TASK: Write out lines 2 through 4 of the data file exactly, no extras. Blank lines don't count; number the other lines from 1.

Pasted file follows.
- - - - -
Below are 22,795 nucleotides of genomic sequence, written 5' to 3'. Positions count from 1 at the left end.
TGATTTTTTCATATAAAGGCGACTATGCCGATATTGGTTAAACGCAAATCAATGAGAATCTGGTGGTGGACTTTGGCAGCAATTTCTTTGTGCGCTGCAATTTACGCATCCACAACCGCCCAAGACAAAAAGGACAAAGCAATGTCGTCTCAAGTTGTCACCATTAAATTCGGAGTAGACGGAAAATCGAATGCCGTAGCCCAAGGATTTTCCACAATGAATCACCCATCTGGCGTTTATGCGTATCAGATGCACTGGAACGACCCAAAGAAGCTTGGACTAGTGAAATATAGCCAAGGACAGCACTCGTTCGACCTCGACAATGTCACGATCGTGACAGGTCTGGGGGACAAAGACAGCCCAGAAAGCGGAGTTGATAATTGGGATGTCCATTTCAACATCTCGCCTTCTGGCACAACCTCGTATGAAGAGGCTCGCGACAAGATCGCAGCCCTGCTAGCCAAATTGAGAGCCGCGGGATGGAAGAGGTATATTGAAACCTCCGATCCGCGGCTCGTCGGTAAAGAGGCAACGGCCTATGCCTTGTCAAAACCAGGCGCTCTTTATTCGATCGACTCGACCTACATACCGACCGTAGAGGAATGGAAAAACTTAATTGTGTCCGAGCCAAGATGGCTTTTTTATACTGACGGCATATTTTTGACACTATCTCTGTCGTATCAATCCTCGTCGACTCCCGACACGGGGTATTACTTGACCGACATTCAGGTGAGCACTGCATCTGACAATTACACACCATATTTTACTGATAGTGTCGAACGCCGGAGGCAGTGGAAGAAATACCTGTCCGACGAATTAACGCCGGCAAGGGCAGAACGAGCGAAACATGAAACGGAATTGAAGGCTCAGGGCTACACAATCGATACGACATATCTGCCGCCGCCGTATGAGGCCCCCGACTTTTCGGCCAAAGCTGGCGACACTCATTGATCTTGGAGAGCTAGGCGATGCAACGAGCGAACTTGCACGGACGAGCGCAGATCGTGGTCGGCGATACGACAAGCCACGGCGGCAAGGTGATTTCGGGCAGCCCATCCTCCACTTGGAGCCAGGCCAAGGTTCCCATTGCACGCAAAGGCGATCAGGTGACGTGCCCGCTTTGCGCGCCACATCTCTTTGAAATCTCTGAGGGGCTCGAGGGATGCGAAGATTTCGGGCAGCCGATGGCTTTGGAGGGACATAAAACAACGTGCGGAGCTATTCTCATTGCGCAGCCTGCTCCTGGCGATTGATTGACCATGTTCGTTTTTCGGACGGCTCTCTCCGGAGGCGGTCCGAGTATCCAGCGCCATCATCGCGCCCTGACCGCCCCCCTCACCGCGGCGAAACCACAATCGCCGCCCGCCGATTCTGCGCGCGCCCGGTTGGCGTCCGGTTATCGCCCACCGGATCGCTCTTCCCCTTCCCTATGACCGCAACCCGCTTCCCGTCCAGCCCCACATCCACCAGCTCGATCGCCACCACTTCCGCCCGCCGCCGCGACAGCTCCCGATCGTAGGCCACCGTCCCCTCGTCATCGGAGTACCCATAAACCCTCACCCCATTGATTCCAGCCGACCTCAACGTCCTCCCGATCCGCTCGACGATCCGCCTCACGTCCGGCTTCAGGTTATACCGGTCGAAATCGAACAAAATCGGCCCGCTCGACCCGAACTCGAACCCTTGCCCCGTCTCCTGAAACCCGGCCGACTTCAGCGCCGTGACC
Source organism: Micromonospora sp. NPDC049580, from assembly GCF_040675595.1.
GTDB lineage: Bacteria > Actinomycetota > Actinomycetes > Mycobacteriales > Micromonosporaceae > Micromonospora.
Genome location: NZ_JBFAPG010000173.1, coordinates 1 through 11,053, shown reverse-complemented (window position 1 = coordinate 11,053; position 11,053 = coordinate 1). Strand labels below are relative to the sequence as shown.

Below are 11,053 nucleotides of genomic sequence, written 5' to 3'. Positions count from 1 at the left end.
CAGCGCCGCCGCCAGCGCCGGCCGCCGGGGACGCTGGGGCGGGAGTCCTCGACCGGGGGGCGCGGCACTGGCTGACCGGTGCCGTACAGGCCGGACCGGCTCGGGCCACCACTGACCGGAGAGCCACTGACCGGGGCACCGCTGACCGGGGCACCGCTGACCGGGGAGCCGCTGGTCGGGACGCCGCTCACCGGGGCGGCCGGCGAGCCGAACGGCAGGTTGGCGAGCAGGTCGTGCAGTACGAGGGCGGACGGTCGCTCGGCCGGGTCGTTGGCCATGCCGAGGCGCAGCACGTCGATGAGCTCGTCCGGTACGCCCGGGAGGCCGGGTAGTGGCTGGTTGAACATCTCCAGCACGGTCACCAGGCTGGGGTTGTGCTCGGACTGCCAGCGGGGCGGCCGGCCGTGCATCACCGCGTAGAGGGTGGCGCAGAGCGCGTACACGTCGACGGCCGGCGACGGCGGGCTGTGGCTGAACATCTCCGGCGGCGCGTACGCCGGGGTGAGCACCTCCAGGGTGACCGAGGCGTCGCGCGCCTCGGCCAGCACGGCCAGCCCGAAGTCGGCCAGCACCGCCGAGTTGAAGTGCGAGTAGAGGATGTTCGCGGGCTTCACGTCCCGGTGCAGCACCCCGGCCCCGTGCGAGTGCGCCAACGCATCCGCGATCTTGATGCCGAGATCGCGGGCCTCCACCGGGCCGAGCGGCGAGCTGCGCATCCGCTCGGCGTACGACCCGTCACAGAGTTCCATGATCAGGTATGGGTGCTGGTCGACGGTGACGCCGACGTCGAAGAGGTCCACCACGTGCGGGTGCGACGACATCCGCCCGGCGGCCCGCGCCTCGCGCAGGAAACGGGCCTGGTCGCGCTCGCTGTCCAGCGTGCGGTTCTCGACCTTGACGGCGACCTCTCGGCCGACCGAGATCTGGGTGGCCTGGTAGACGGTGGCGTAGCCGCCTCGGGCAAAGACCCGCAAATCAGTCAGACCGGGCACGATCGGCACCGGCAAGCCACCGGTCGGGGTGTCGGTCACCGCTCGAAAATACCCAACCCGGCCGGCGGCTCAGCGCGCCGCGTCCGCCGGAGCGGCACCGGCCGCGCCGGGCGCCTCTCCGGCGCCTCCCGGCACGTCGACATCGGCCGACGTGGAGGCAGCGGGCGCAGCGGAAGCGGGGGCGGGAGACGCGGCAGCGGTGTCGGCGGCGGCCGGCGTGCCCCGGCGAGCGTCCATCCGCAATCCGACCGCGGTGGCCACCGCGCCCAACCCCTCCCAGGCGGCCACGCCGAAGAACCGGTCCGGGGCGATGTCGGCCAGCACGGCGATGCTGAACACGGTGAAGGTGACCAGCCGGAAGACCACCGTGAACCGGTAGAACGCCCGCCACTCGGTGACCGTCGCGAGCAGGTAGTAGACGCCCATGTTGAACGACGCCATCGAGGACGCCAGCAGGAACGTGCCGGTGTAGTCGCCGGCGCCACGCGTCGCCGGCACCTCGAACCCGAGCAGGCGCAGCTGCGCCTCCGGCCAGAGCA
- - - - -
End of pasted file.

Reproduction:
TGATTTTTTCATATAAAGGCGACTATGCCGATATTGGTTAAACGCAAATCAATGAGAATCTGGTGGTGGACTTTGGCAGCAATTTCTTTGTGCGCTGCAATTTACGCATCCACAACCGCCCAAGACAAAAAGGACAAAGCAATGTCGTCTCAAGTTGTCACCATTAAATTCGGAGTAGACGGAAAATCGAATGCCGTAGCCCAAGGATTTTCCACAATGAATCACCCATCTGGCGTTTATGCGTATCAGATGCACTGGAACGACCCAAAGAAGCTTGGACTAGTGAAATATAGCCAAGGACAGCACTCGTTCGACCTCGACAATGTCACGATCGTGACAGGTCTGGGGGACAAAGACAGCCCAGAAAGCGGAGTTGATAATTGGGATGTCCATTTCAACATCTCGCCTTCTGGCACAACCTCGTATGAAGAGGCTCGCGACAAGATCGCAGCCCTGCTAGCCAAATTGAGAGCCGCGGGATGGAAGAGGTATATTGAAACCTCCGATCCGCGGCTCGTCGGTAAAGAGGCAACGGCCTATGCCTTGTCAAAACCAGGCGCTCTTTATTCGATCGACTCGACCTACATACCGACCGTAGAGGAATGGAAAAACTTAATTGTGTCCGAGCCAAGATGGCTTTTTTATACTGACGGCATATTTTTGACACTATCTCTGTCGTATCAATCCTCGTCGACTCCCGACACGGGGTATTACTTGACCGACATTCAGGTGAGCACTGCATCTGACAATTACACACCATATTTTACTGATAGTGTCGAACGCCGGAGGCAGTGGAAGAAATACCTGTCCGACGAATTAACGCCGGCAAGGGCAGAACGAGCGAAACATGAAACGGAATTGAAGGCTCAGGGCTACACAATCGATACGACATATCTGCCGCCGCCGTATGAGGCCCCCGACTTTTCGGCCAAAGCTGGCGACACTCATTGATCTTGGAGAGCTAGGCGATGCAACGAGCGAACTTGCACGGACGAGCGCAGATCGTGGTCGGCGATACGACAAGCCACGGCGGCAAGGTGATTTCGGGCAGCCCATCCTCCACTTGGAGCCAGGCCAAGGTTCCCATTGCACGCAAAGGCGATCAGGTGACGTGCCCGCTTTGCGCGCCACATCTCTTTGAAATCTCTGAGGGGCTCGAGGGATGCGAAGATTTCGGGCAGCCGATGGCTTTGGAGGGACATAAAACAACGTGCGGAGCTATTCTCATTGCGCAGCCTGCTCCTGGCGATTGATTGACCATGTTCGTTTTTCGGACGGCTCTCTCCGGAGGCGGTCCGAGTATCCAGCGCCATCATCGCGCCCTGACCGCCCCCCTCACCGCGGCGAAACCACAATCGCCGCCCGCCGATTCTGCGCGCGCCCGGTTGGCGTCCGGTTATCGCCCACCGGATCGCTCTTCCCCTTCCCTATGACCGCAACCCGCTTCCCGTCCAGCCCCACATCCACCAGCTCGATCGCCACCACTTCCGCCCGCCGCCGCGACAGCTCCCGATCGTAGGCCACCGTCCCCTCGTCATCGGAGTACCCATAAACCCTCACCCCATTGATTCCAGCCGACCTCAACGTCCTCCCGATCCGCTCGACGATCCGCCTCACGTCCGGCTTCAGGTTATACCGGTCGAAATCGAACAAAATCGGCCCGCTCGACCCGAACTCGAACCCTTGCCCCGTCTCCTGAAACCCGGCCGACTTCAGCGCCGTGACC
Source organism: Micromonospora sp. NPDC049580, from assembly GCF_040675595.1.
GTDB lineage: Bacteria > Actinomycetota > Actinomycetes > Mycobacteriales > Micromonosporaceae > Micromonospora.